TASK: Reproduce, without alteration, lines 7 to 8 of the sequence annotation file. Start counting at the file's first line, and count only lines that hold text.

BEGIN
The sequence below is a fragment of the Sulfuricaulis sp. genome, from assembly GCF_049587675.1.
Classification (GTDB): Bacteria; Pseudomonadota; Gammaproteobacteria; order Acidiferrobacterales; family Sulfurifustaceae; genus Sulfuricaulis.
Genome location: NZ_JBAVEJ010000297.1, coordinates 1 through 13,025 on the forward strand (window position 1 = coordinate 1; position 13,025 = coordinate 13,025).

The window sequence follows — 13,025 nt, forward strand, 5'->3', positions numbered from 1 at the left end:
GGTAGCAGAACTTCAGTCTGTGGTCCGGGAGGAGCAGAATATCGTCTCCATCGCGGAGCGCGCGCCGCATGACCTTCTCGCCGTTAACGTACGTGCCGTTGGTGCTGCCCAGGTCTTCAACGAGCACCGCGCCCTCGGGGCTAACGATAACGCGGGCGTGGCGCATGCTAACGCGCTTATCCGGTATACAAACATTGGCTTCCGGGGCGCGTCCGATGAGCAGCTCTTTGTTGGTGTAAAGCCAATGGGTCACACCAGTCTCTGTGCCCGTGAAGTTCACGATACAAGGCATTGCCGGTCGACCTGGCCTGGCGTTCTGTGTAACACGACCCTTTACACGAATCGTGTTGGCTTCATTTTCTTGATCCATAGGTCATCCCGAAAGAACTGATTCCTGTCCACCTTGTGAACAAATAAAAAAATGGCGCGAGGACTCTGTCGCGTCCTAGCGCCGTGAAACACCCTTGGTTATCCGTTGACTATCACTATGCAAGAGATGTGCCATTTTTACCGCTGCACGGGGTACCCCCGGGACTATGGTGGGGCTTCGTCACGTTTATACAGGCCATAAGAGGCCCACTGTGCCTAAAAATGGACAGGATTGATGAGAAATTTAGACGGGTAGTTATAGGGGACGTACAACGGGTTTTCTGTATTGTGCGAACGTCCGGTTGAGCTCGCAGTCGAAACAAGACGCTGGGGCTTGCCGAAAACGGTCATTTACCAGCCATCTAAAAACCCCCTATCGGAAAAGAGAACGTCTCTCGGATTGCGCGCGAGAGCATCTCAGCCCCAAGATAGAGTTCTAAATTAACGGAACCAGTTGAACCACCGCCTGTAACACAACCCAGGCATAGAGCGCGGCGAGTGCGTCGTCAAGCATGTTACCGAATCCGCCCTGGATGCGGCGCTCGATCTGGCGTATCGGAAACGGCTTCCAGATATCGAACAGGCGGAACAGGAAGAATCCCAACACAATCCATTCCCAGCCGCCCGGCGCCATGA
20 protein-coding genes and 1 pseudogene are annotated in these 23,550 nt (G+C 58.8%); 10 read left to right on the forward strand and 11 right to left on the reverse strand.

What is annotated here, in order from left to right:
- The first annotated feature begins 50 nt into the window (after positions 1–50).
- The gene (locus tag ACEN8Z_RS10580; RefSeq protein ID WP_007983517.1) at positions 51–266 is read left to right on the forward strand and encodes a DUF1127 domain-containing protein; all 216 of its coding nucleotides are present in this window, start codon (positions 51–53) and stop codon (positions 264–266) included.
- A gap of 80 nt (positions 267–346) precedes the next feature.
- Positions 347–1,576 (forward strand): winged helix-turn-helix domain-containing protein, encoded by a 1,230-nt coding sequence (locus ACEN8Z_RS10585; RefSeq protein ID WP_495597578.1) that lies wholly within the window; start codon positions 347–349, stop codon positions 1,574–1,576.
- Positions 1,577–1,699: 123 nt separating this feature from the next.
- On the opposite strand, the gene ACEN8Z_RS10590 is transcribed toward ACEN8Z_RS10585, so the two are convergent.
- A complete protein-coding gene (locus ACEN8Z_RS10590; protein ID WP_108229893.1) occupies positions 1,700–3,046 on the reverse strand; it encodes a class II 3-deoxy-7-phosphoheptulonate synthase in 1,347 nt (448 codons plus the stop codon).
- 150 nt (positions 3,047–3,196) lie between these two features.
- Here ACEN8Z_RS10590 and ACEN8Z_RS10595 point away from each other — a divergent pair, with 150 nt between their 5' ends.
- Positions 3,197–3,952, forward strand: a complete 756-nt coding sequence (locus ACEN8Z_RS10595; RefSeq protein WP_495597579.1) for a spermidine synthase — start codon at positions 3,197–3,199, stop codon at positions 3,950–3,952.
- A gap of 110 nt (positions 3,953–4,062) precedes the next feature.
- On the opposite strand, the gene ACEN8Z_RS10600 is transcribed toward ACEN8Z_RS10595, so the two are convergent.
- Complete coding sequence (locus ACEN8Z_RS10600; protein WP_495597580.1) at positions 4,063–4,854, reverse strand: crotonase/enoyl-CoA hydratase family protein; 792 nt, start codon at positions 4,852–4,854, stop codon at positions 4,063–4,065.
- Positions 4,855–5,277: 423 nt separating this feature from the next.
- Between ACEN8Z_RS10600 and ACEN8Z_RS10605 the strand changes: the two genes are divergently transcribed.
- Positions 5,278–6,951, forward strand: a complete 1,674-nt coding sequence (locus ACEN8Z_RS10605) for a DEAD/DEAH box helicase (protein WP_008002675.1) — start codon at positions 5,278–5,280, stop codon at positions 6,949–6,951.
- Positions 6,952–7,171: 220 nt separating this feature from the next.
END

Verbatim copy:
What is annotated here, in order from left to right:
- The first annotated feature begins 50 nt into the window (after positions 1–50).